argentatusMesenchytraeus Nurm., 1970; Ann. Zool. Fenn. 10: 405; HUZM.

The Zoological Museum at Helsinki University does not have catalogue numbers for its types. If no type is mentioned, e.g.

          acanthinurusThamnodrilus Cogn., 1904; Boll. Mus. Torino 19(474): 10.

We have no information regarding the type’s present location or any information indicating that the type is missing or has been destroyed.

The first volume of Nomenclatura Oligochaetologica [N.O.] contained 573 entries in the Nomenclator Generum and 5753 entries in the Nomenclator Specierum. The first supplement (N.O.S.P. – Reynolds and Cook, 1981) added 47 genera and 401 species. The second supplement (N.O.S.S. – Reynolds and Cook, 1989) added 73 genera, 34 subgenera, and 694 species.  The third supplement (N.O.S.T. – Reynolds and Cook, 1993) added 46 genera, 6 subgenera, and 406 species.

It was the firm belief of Reynolds and Cook [when they published the original N.O. in 1976] that no matter how long or diligent their search, this project could never be complete. With that in mind, they presented the first volume of Nomenclatura Oligochaetologica, asking their colleagues, and [curators, collections managers, and other personnel associated with] institutions housing oligochaete types, to inform them of any errors and omissions.  It was the authors’ plan to produce supplements every 5–10 years to update the N.O. (1976) volume and to correct errors and omissions.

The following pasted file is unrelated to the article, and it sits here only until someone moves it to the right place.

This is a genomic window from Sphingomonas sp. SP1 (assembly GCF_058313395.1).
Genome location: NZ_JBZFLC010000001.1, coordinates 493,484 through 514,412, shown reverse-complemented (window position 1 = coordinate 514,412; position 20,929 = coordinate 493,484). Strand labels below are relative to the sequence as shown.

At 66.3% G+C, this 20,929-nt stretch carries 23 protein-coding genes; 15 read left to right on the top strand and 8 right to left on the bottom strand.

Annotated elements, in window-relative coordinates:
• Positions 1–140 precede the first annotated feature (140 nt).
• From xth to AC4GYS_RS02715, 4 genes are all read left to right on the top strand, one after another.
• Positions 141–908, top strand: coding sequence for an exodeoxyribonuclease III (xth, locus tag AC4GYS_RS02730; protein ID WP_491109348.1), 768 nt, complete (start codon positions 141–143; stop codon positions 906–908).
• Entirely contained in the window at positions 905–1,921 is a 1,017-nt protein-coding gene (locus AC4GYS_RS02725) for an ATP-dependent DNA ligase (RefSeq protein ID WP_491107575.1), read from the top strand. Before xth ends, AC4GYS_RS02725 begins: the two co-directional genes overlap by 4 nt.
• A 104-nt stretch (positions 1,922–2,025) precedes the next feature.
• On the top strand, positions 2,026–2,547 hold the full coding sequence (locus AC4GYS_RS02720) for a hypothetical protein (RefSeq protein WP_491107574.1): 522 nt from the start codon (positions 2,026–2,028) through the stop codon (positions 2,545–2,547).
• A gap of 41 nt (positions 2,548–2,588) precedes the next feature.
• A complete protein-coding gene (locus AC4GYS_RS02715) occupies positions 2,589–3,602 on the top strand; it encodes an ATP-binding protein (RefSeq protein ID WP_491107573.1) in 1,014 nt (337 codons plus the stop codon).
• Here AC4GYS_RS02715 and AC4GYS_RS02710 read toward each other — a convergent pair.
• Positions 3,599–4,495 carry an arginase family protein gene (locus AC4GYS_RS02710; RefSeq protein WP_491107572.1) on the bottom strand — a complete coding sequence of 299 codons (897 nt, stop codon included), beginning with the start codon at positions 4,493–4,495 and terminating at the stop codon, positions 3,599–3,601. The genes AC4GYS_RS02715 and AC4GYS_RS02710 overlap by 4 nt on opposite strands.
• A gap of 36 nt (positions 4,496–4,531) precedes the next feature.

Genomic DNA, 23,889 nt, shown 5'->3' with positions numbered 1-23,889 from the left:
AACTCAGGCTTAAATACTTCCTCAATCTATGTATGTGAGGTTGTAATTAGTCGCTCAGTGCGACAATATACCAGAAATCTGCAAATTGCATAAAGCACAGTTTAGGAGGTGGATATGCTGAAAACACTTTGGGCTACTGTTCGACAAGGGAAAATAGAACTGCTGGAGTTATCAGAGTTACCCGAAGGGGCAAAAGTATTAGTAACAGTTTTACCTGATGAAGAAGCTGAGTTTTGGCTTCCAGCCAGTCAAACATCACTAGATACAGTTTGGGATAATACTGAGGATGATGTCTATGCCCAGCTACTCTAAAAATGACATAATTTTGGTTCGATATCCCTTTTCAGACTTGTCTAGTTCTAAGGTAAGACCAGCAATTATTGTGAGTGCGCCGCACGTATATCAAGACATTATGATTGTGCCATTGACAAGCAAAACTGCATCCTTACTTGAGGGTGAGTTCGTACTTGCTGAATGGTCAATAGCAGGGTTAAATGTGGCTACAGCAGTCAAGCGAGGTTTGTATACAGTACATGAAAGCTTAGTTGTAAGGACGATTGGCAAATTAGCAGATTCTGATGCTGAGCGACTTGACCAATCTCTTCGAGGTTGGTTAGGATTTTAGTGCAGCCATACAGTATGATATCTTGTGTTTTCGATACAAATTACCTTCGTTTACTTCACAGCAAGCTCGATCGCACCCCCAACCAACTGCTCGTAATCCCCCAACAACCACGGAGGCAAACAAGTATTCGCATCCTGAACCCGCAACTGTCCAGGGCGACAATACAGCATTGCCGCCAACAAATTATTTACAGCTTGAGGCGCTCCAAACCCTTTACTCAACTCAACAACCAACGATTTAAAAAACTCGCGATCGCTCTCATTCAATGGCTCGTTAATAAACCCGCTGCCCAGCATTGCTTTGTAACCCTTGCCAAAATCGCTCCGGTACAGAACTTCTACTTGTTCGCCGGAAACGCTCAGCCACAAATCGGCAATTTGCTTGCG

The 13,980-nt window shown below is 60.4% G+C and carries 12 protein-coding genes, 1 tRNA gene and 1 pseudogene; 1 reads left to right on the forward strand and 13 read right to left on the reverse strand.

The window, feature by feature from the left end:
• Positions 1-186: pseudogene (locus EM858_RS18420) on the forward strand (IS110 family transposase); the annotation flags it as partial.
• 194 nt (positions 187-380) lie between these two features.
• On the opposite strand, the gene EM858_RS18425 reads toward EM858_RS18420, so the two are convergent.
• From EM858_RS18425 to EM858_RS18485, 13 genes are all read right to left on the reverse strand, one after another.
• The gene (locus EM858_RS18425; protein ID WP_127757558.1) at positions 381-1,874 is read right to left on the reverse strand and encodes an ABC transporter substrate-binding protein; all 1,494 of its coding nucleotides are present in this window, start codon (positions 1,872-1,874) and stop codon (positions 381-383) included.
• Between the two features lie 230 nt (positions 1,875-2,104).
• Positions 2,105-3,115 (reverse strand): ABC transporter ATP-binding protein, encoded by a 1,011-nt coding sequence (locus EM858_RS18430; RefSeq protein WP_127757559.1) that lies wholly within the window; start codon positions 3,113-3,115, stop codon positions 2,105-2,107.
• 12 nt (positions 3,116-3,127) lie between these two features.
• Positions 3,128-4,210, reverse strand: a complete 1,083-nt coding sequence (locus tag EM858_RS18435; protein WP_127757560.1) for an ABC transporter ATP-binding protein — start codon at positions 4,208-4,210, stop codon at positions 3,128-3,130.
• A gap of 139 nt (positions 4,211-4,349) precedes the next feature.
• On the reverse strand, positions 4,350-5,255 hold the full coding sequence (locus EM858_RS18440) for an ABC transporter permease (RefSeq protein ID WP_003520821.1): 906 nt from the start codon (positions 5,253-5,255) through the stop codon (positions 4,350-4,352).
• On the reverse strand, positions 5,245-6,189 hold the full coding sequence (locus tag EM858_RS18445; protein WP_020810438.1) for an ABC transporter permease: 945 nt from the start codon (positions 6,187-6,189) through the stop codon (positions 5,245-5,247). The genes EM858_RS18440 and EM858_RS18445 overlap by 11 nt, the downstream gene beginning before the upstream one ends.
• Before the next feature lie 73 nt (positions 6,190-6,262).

Information unique to accounts added to this second edition, including updated information to accounts previously included in the original N.O. series.